• GRE Revised General Test
    • 152 Verbal and 145 Quantitative
  • GRE (Graduate Record Exam)
    • 490 Verbal and 490 Quantitative

Subject Matter Testing

Because no Praxis II subject matter examination is offered for ESOL certification, the Delaware Department of Education requires that, instead, you pass the following two tests to become an ESOL teacher in Delaware:

 


 

Step 3. Apply for Your Delaware Teaching License and ESOL Certificate

Once you have fulfilled the above qualifications, you are ready to apply for your Initial License and Standard Teaching Certificate in ESOL in Delaware. Applications are accepted online through the DDOE:

  • If you just graduated or soon will graduate from an approved teaching program, use this application
  • If you already hold a teaching license in another state and are applying for Delaware licensure, use this application
  • If you have a bachelor degree but no student teaching experience and plan to complete Delaware’s alternative teaching certification program, use this application

You will be asked to submit documentation to the DDOE along with your application, such as official transcripts, copies of any out-of-state teaching licenses, and the like. Once the DDOE has received your online application and all necessary documents, they will be assessed. The DDOE will send your Initial License and Standard Certificate to you by email, or will let you know if they need further documentation.

 


 

Step 4. Maintain and Upgrade Your Delaware Teaching License

Your Initial License as a Delaware teacher is valid for three years. You will be expected to complete an in-house mentoring program during this time. You and your mentor will work on instruction, curriculum and assessment and will report your activities to the state.

Once you have completed three years of the teaching and the mentoring program, you may apply for a Continuing License, which is valid for five years. Its renewal is contingent on your completion of 90 hours of professional development during its five- year lifespan. You must document these activities and submit them when you renew your license.

Your Standard ESOL certificate will remain valid and does not need to be renewed. You may apply for additional teaching certifications in Delaware as long as your teacher’s license is valid. This simply involves passing the applicable Praxis II subject level examinations and completion of 15 professional development hours in that subject area.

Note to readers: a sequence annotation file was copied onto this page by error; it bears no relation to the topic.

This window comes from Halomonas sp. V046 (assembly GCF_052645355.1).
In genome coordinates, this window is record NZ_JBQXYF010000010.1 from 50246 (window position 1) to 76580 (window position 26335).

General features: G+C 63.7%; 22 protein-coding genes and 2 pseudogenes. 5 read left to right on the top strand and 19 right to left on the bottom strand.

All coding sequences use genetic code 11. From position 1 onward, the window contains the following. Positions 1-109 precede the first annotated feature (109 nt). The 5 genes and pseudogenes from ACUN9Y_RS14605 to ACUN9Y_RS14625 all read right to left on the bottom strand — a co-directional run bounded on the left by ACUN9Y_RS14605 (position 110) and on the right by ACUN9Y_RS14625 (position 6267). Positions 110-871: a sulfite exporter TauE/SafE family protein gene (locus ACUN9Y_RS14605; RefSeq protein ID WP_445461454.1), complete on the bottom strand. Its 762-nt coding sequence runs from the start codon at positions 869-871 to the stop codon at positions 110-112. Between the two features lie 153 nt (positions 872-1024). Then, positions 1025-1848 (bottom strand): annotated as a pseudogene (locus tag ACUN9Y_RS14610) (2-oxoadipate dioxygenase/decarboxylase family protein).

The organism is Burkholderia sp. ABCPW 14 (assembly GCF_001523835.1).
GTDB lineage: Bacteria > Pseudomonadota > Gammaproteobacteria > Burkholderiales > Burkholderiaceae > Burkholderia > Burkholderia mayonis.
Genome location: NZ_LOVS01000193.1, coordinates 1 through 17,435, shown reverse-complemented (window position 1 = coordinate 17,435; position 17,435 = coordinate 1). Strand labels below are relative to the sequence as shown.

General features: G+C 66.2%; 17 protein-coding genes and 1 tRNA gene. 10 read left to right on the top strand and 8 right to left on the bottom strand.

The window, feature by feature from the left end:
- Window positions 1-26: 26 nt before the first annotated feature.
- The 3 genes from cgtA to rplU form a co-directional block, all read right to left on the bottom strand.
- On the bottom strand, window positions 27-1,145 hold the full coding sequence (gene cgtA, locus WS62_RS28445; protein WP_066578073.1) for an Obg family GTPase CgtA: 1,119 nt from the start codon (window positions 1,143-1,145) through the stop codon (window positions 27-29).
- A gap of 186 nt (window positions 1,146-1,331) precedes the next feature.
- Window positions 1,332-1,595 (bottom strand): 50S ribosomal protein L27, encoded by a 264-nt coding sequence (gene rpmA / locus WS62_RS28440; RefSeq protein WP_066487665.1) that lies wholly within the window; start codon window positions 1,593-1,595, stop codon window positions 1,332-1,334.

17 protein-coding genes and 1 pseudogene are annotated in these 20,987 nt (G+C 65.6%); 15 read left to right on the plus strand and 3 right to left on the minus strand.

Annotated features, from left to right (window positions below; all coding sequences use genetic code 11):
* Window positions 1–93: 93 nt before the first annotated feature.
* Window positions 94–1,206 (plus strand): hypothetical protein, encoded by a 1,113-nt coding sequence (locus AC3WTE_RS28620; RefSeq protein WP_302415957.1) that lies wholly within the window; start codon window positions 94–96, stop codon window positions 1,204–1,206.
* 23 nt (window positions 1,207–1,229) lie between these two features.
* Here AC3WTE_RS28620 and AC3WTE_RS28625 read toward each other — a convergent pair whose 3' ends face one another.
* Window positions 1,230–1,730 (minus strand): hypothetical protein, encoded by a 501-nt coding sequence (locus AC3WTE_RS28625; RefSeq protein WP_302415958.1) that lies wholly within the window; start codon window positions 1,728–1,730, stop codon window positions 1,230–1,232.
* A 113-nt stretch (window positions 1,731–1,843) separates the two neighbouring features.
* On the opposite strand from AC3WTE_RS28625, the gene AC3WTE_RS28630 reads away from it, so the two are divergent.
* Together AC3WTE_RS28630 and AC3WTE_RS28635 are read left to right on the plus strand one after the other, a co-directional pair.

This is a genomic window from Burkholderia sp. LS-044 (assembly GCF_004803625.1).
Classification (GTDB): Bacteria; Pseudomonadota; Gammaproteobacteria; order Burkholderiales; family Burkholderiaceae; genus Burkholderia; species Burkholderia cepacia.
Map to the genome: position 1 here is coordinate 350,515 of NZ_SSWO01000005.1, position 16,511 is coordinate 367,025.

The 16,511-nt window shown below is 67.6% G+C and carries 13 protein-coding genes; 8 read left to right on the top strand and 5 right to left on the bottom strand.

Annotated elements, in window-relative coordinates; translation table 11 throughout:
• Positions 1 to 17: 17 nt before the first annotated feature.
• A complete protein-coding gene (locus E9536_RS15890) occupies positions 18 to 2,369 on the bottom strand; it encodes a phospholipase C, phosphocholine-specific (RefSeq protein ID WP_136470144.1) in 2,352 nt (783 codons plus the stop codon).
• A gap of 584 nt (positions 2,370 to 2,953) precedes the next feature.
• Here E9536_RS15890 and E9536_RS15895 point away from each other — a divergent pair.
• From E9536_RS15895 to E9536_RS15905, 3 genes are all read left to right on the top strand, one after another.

Think about pursuing a Master’s degree. Some Delaware institutions offer Masters Degrees in various ESL-related majors, such as TESL (Teaching English as a Second Language), or Reading/ESOL Literacy. Receiving a graduate degree can also help you pursue an Advanced Teaching License in Delaware.


Delaware ESL Endorsement Salary Bonus Incentives

According to MigrationPolicy.org, as of 2012, approximately 8.5% of the residents of Delaware were foreign born. The largest immigrant demographics in the state originate from Latin America (43.2%) and Asia (31.5%).

This growing population of new residents has created a tremendous demand for ESL (English as a Second Language) teachers. According to the Delaware Department of Education, there were 6,752 English Language Learner (ELL) students making up 5% of total enrollment in 2009.

The average salary for an entry-level teacher in Delaware is $45,840, but can rise to $64,710 by mid-career, according to a 2013 report published by the US Department of Labor. Teachers with years of work experience and an ESL endorsement can make up to $75,470 annually.

The table below shows salary data for Adult Basic and Secondary Education and Literacy Teachers in Delaware as published by the Bureau of Labor Statistics in 2013. Adult ESL teachers fall within this occupational category.

Area name
Employment
Annual Median Salary
Wilmington DE-MD-NJ Metropolitan Division
130
47860